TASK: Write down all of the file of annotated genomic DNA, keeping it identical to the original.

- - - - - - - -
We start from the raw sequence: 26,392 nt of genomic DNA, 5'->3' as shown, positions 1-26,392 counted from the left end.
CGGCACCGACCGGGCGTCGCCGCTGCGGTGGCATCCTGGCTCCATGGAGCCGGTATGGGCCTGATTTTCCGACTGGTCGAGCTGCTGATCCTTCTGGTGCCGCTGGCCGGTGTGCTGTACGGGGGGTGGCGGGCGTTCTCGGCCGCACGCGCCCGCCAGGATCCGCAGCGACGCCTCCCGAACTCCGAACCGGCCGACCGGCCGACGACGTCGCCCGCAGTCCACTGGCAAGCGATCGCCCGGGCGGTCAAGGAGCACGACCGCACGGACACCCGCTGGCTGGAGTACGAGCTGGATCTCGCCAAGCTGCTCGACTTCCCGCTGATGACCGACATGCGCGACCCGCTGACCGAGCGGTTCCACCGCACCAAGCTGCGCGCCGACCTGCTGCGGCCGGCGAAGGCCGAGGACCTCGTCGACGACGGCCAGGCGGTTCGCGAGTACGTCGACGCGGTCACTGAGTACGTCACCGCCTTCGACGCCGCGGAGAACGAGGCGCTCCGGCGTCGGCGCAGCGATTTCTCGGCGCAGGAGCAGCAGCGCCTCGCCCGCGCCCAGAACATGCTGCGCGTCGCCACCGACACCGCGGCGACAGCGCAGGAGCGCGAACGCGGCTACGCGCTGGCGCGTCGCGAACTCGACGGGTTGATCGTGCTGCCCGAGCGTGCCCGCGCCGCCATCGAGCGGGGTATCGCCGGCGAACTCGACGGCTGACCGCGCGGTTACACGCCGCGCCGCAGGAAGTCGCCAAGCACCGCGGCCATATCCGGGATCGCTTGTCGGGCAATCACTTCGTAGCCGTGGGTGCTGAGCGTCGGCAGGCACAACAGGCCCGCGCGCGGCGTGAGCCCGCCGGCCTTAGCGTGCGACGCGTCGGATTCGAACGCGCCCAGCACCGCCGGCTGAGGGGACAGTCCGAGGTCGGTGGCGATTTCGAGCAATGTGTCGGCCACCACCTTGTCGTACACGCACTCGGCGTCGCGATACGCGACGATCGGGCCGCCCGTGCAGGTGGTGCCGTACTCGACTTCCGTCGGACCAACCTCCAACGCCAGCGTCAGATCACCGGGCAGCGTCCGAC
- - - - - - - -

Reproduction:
We start from the raw sequence: 26,392 nt of genomic DNA, 5'->3' as shown, positions 1-26,392 counted from the left end.
CGGCACCGACCGGGCGTCGCCGCTGCGGTGGCATCCTGGCTCCATGGAGCCGGTATGGGCCTGATTTTCCGACTGGTCGAGCTGCTGATCCTTCTGGTGCCGCTGGCCGGTGTGCTGTACGGGGGGTGGCGGGCGTTCTCGGCCGCACGCGCCCGCCAGGATCCGCAGCGACGCCTCCCGAACTCCGAACCGGCCGACCGGCCGACGACGTCGCCCGCAGTCCACTGGCAAGCGATCGCCCGGGCGGTCAAGGAGCACGACCGCACGGACACCCGCTGGCTGGAGTACGAGCTGGATCTCGCCAAGCTGCTCGACTTCCCGCTGATGACCGACATGCGCGACCCGCTGACCGAGCGGTTCCACCGCACCAAGCTGCGCGCCGACCTGCTGCGGCCGGCGAAGGCCGAGGACCTCGTCGACGACGGCCAGGCGGTTCGCGAGTACGTCGACGCGGTCACTGAGTACGTCACCGCCTTCGACGCCGCGGAGAACGAGGCGCTCCGGCGTCGGCGCAGCGATTTCTCGGCGCAGGAGCAGCAGCGCCTCGCCCGCGCCCAGAACATGCTGCGCGTCGCCACCGACACCGCGGCGACAGCGCAGGAGCGCGAACGCGGCTACGCGCTGGCGCGTCGCGAACTCGACGGGTTGATCGTGCTGCCCGAGCGTGCCCGCGCCGCCATCGAGCGGGGTATCGCCGGCGAACTCGACGGCTGACCGCGCGGTTACACGCCGCGCCGCAGGAAGTCGCCAAGCACCGCGGCCATATCCGGGATCGCTTGTCGGGCAATCACTTCGTAGCCGTGGGTGCTGAGCGTCGGCAGGCACAACAGGCCCGCGCGCGGCGTGAGCCCGCCGGCCTTAGCGTGCGACGCGTCGGATTCGAACGCGCCCAGCACCGCCGGCTGAGGGGACAGTCCGAGGTCGGTGGCGATTTCGAGCAATGTGTCGGCCACCACCTTGTCGTACACGCACTCGGCGTCGCGATACGCGACGATCGGGCCGCCCGTGCAGGTGGTGCCGTACTCGACTTCCGTCGGACCAACCTCCAACGCCAGCGTCAGATCACCGGGCAGCGTCCGAC